Why Nintendo’s Next-Generation Wii is a Dud
Nintendo just announced the successor to the Wii – the Wii U.
And following the huge success of the original Wii, the pressure is on for the highly anticipated new version.
After all, since it launched the original Wii in 2006, Nintendo has sold 86 million consoles worldwide. So another winner here could put Nintendo back on track, following the dismal launch of the 3DS in March.
Needless to say, Nintendo has a lot riding on next year’s launch. But it’s off to a poor start.
When Nintendo launched the new console at the E3 Expo on Tuesday, investors didn’t waste any time telling the company what they thought of the technology. They sent shares plummeting by 7.6% – “the lowest in more than five years,” according to Bloomberg.
Think it’s a just a knee-jerk reaction? Think again.
Three Strikes, U’s Out
Here’s the problem: Nintendo didn’t just come out with a more powerful console. The company redesigned the one feature that made the Wii insanely popular in the first place: the controller.
Here are three reasons why its new controller could sink Nintendo…
~ Form Factor: The current Wii Remote is designed to act as an extension of your arm. Its slight form factor allows it to be manipulated effortlessly. So it’s easy to mimic the motions of chopping wood or playing tennis. Anyone can play it – from kids to grandparents alike.
But the new controller is bulky, measuring 6.8 inches wide and 10.5 inches long. So instead of being an extension of your arm, it’s more like trying to swing a golf club with a one pound bag of M&Ms. And from the videos I’ve seen of people testing the device, that’s about what it looks like, too.
~ The Touchscreen: What’s supposed to be the Wii U’s breakthrough feature – a touchscreen built into the controller – could ultimately be its biggest downfall. Nintendo played a video that showed a few ways in which the screen could be incorporated into gameplay. Most of the concepts – like catching a baseball or looking through a riflescope – resulted in putting the controller directly in front of the television.
Do I really need to spell this one out? While it’s supposed to enhance the gameplay, you have 6.2 inches of touchscreen, plus another 6.3 inches of controller real estate – not to mention your hands and wrists – all blocking the view of the main TV screen. No thanks.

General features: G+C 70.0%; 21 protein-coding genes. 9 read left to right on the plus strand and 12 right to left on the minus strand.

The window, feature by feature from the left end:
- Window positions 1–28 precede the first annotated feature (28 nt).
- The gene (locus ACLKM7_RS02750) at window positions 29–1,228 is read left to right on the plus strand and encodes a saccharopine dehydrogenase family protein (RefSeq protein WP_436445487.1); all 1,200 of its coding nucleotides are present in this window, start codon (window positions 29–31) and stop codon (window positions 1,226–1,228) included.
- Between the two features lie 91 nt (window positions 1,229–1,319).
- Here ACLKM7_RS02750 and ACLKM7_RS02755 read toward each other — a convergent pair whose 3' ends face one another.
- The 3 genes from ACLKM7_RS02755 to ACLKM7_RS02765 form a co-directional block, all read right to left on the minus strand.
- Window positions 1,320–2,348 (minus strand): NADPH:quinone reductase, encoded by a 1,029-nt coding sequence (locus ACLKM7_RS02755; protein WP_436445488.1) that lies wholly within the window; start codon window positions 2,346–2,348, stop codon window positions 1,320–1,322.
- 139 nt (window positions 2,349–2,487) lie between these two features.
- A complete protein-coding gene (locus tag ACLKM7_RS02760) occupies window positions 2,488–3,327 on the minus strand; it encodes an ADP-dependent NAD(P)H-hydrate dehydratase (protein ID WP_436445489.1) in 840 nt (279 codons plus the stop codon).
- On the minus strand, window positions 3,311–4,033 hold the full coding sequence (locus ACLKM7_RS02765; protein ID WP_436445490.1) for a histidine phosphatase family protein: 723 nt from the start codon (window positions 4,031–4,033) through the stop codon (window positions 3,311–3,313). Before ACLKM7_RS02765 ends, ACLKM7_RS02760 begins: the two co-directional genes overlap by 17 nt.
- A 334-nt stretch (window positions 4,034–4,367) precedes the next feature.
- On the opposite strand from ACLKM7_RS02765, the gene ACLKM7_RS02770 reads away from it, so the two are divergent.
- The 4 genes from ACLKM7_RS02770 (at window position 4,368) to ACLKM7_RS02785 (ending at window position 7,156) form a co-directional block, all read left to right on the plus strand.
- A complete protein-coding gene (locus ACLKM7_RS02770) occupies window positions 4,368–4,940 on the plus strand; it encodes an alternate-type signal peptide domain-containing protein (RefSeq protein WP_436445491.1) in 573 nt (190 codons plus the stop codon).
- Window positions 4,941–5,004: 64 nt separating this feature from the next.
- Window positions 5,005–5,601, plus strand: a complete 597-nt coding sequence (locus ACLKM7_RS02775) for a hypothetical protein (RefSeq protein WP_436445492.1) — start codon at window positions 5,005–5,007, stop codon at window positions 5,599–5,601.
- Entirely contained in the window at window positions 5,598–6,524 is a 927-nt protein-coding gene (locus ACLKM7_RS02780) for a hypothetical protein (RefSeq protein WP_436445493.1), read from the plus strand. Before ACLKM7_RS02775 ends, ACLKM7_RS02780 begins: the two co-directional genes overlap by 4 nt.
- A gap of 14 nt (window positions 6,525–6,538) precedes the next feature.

~ Portability: According to one analyst, the Wii U “can do anything a tablet can do.” But the problem here is two-fold.
First, the screen is tiny. No one’s going to trade in a 10.1-inch device like Apple’s (Nasdaq: AAPL) iPad or the new Samsung Galaxy tablet for this gadget.
Second, while you can pack tablets with games and take them on the go, the Wii U controller depends fully on the console to operate. Sure, it allows you to play games strictly on the controller’s screen, no TV required. But you still need to be within the Wii’s range for the device to work.
So don’t put your iPad on eBay (Nasdaq: EBAY) just yet.
Fear Not, Microsoft and Sony
Of course, Nintendo did get something right: It’s adding 1080p graphics functionality to the new console.
But despite this bonus, I have to disagree with Digital Trends’ assessment that the Wii U “takes aim at competitor consoles, Microsoft’s Xbox 360 and Sony’s PlayStation 3.”
Why? Because graphics aren’t the only thing hardcore gamers think about. As an avid gamer myself, I can tell you that taking your eyes off of the screen even for a second could be disastrous.
That’s the first thing I thought of when I saw how “The Legend of Zelda” worked on the device. Secondary items, like maps, were displayed on the controller screen, which “no longer cluttered up the TV screen and got in the way of the high-definition visuals,” according to Wired.
However, while this made the game “prettier,” short of holding the controller so the new display sits just below the television screen, it just didn’t fly from my perspective, as you have to keep taking your eyes away from the screen.
Heck, Nintendo doesn’t even know the best way to incorporate the new screen. As Nintendo EAD general manager, Shigeru Miyamoto, says, “We’re just trying to decide where to begin… It’s up to the designers to decide how to use this… As the third-party developers are thinking up all of their own new ideas, then our own vision of the future of the Wii console will include numerous ways to play.”
In that case, the developers had better get to work before the device hits shelves in 2012. Because from the way it looks now, the Wii U could end up following in 3DS’ footsteps.